Friday, September 26, 2008
Tale of two cookies
I'm back!! After a whirlwind tour of visiting G's family all over the state on NC, we're starting to get back in to the swing of every day life. It's been great just to be able to do all the normal everyday things again. I didn't realize how much I've missed the routine of every day, like making dinner and sitting on the couch with someone other than the dog. The conversation is better too!
I've also jumped right back into baking this week with a large order for sugar cookies decorated like maple leaves. I tried a couple of different sugar cookie recipes to see which one worked best. Back in December I had hosted a Drop in and Decorate cookie party. The idea of a drop in and decorate party is that you invite a group of friends and neighbors to come over and decorate sugar cookies for charity. Lydia of Nine Cooks came up with this unique and fun concept. For the party I used Lydia's cookie recipe and it was great for cut-out cookies. So I knew her recipe would work great for making a large amount of cut-out cookies, but I can't resist trying new recipes. I made a batch of Dori's Greenspan's sugar cookies as well. The two recipes are only slightly different. Dori's had less butter and more egg than the Lydia's recipe. I thought maybe the lesser amout of butter would help when I cut out the cookies.
How did they compare? Well first of all, both recipes taste really great. Dori's recipe makes a softer cookie that puffs up a bit more during baking. Lydia's recipe makes a crisper cookie that keeps it's shape when baked and really holds up well to decorating.
If you want a really nice soft sugar cookie, go with Dori's recipe. However, if you've got to make 18 dozen cookies cut out in the shape of a leaf and then iced, Lydia's recipe the one to use!
For Lydia's sugar cookie recipe go here
Grandma's All-Occasion Sugar Cookies
Excerpted from Baking: From My House to Yours by Dorie Greenspan (Houghton Mifflin, 2006). Copyright 2006 by Dorie Greenspan
2 cups all-purpose flour
1/2 teaspoon salt
1/2 teaspoon baking powder
1 stick plus 2 tablespoons (10 tablespoons) unsalted butter, at room temperature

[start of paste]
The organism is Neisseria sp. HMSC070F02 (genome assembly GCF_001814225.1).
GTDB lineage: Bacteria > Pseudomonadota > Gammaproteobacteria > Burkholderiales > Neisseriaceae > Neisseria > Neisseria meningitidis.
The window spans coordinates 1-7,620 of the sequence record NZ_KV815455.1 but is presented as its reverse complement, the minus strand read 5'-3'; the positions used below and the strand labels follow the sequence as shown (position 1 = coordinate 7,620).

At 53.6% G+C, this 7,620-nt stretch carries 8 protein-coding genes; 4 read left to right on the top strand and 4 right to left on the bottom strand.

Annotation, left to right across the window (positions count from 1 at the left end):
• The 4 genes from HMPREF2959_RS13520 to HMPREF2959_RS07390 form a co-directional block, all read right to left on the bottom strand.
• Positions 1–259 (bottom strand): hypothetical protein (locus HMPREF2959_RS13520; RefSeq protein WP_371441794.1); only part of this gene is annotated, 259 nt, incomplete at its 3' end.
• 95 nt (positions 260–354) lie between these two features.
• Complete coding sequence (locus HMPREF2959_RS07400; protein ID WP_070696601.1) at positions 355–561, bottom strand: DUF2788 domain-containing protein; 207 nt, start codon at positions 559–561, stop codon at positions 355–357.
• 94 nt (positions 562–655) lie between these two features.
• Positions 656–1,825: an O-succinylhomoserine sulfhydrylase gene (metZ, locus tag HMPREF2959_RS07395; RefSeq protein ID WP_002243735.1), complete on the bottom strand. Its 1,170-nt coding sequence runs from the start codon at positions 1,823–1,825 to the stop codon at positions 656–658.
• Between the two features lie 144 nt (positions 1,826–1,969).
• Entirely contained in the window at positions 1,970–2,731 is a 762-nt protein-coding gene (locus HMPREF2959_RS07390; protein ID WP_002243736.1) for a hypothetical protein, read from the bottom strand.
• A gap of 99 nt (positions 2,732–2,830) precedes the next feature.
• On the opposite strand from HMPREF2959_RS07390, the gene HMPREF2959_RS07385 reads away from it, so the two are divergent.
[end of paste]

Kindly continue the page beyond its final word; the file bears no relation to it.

1 cup sugar
1 large egg
1 large egg yolk
1 teaspoon pure vanilla extract
Whisk the flour, salt and baking powder together.
1. Working with a stand mixer, preferably fitted with a paddle attachment, or with a hand mixer in a large bowl, beat the butter at medium speed for a minute or so, until smooth. Beat in the sugar and continue to beat for about 2 minutes, until the mixture is light and pale. Add the egg and yolk and beat for another minute or two; beat in the vanilla. Reduce the mixer speed to low and steadily add the flour mixture, mixing only until it has been incorporated — because this dough is best when worked least, you might want to stop the mixer before all the flour is thoroughly blended into the dough and finish the job with a rubber spatula. When mixed, the dough will be soft, creamy and malleable.
2. Turn the dough out onto a counter and divide it in half. If you want to make roll-out cookies, shape each half into a disk and wrap in plastic. If you want to make slice-and-bake cookies, shape each half into a chubby sausage (the diameter is up to you — I usually like cookies that are about 2 inches in diameter) and wrap in plastic. Whether you're going to roll or slice the dough, it must be chilled for at least 2 hours. (Well wrapped, the dough can be refrigerated for up to 3 days or frozen for up to 2 months.)
3. Center a rack in the oven and preheat the oven to 350 degrees F. Line two baking sheets with parchment or silicone mats.
4. If you are making roll-out cookies, working with one packet of dough at a time, roll out the dough between sheets of plastic wrap or wax paper to a thickness of 1/4 inch, lifting the plastic or paper and turning the dough over often so that it rolls evenly. Lift off the top sheet of plastic or paper and cut out the cookies — I like a 2-inch round cookie cutter for these. Pull away the excess dough, saving the scraps for rerolling, and carefully lift the rounds onto the baking sheets with a spatula, leaving about 1 1/2 inches between the cookies. (This is a soft dough and you might have trouble peeling away the excess or lifting the cutouts; if so, cover the dough, chill it for about 15 minutes and try again.) After you've rolled and cut the second packet of dough, you can form the scraps into a disk, then chill, roll, cut and bake.
5. If you are making slice-and-bake cookies, use a sharp thin knife to slice the dough into 1/4-inch-thick rounds, and place the rounds on the baking sheets, leaving about 1 1/2 inches of space between the cookies.
6. Bake the cookies one sheet at a time for 9 to 11 minutes, rotating the sheet at the midpoint. The cookies should feel firm, but they should not color much, if at all. Remove the pan from the oven and dust the cookies with sugar or cinnamon sugar, if you'd like. Let them rest for 1 minute before carefully lifting them onto a rack to cool to room temperature.
7. Repeat with the remaining dough, cooling the baking sheets between batches.
Storing: The cookies will keep at room temperature in a tin for up to 1 week. Wrapped well, they can be frozen for up to 2 months.
The icing has to dry overnight so my dining room table has so many leaves on it, it looks like it needs to be raked!